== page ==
Umm ... okay? I've been playing since the 70s, I've never liked rolling. We either used a version of point buy (you have X points put them where you want), roll multiple characters, so on and so forth. In this case it was more of an issue because we asked to use a different system and the DM was completely clueless that there was even an issue.

Not telling anyone they're wrong if they like different things. 🤷‍♂️
Sorry I did not mean that to be harsh if it came across that way.
 
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auburn2

Adventurer
Hiya!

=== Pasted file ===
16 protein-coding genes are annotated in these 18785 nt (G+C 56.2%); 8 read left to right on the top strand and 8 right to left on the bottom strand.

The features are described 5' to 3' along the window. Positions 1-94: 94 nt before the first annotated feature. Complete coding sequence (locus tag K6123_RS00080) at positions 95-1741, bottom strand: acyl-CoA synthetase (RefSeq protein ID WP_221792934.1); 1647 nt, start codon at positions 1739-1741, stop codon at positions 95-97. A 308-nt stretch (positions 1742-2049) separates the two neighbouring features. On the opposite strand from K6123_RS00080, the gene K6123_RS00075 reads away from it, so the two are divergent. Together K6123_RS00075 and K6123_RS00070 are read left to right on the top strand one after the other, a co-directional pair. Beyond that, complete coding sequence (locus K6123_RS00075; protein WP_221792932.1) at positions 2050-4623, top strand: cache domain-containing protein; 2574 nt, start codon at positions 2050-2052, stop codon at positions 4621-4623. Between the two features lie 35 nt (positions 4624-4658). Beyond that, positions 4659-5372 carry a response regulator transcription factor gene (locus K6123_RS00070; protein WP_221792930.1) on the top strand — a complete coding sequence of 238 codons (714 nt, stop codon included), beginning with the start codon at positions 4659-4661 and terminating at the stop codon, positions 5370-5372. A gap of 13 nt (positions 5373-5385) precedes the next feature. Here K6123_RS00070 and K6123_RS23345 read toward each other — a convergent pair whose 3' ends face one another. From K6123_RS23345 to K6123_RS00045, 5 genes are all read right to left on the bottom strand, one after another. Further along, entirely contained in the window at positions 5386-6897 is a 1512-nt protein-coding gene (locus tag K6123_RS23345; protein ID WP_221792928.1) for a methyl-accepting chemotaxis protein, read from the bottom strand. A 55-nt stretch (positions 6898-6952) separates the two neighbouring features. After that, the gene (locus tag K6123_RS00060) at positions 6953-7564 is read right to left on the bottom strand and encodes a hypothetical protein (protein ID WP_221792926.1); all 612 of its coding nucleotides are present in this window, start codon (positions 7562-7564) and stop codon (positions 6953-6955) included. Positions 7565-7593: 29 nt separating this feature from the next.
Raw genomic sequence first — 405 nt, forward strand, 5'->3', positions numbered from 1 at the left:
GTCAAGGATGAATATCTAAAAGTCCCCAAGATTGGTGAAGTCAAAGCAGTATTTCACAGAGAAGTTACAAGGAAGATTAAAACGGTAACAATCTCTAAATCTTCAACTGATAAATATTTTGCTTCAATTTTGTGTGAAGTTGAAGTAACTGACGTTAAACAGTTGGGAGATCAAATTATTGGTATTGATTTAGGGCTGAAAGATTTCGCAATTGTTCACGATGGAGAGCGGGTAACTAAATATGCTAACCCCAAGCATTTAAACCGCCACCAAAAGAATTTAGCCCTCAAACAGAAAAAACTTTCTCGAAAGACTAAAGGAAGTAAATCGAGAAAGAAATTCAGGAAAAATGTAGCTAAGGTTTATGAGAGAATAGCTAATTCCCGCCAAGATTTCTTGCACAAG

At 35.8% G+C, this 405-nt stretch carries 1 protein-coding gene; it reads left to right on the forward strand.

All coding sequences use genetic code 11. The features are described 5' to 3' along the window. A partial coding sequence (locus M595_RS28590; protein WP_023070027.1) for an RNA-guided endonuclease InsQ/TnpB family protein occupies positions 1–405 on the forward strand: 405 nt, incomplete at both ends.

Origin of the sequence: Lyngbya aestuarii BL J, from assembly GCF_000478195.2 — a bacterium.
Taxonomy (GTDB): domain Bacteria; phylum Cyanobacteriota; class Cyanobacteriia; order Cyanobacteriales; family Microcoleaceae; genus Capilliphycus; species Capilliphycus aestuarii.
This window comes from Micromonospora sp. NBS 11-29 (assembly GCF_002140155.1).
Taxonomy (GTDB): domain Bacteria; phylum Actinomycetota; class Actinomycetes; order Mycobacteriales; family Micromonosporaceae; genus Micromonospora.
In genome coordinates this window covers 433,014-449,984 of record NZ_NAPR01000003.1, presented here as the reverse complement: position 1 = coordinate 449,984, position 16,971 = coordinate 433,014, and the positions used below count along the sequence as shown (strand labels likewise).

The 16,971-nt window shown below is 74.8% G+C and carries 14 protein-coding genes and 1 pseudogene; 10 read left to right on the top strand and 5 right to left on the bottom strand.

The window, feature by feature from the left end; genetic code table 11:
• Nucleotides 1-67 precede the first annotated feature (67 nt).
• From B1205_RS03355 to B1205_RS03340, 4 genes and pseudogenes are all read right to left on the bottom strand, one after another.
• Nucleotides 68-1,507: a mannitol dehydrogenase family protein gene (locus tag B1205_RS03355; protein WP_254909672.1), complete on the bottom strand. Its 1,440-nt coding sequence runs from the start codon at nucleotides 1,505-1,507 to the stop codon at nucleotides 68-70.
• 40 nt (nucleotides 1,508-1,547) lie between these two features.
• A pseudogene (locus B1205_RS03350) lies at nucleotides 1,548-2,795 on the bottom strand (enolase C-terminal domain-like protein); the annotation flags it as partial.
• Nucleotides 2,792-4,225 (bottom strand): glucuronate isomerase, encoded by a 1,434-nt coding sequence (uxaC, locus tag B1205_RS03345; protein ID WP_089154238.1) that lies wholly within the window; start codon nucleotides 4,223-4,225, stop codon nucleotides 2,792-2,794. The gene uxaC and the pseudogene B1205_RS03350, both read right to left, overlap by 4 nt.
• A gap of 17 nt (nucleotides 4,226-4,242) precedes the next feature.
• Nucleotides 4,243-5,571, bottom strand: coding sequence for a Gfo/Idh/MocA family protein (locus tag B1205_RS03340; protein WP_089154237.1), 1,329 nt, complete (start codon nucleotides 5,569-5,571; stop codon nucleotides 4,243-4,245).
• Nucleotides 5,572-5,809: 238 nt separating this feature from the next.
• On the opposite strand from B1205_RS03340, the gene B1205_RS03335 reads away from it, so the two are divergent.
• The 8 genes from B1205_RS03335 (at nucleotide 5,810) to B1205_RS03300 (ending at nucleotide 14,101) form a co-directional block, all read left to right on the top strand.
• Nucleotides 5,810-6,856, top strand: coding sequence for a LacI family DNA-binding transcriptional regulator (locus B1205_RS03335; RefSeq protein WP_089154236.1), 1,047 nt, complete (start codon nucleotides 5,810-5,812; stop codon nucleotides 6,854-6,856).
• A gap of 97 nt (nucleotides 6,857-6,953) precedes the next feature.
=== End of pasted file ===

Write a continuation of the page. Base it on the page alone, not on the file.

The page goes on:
Then again there are superior players who take the rolls fate has given them and create some of the most fun and memorable characters to ever grace my game.



^_^

Paul L. Ming
This is what I love about rolling with fixed stats (i.e. you don't choose where the 18 goes).

We have a method of rolling in most of my games which is adapted from late 1E where you choose your class before you roll and it uses different numbers of dice for different abilities, but your scores are fixed. You roll strength and that is your strength score, you can't pick another roll to put in strength because you are a Barbarian and it is higher.

In this scheme you choose your class before your roll and you are almost always going to have a 15+ in your main stat. However you may get an 18 in charisma as a wizard, while you have a 16 intelligence.

This creates some of the best role playing and it is true to life to a degree, what you want to do in terms of profession is not always what you are best at.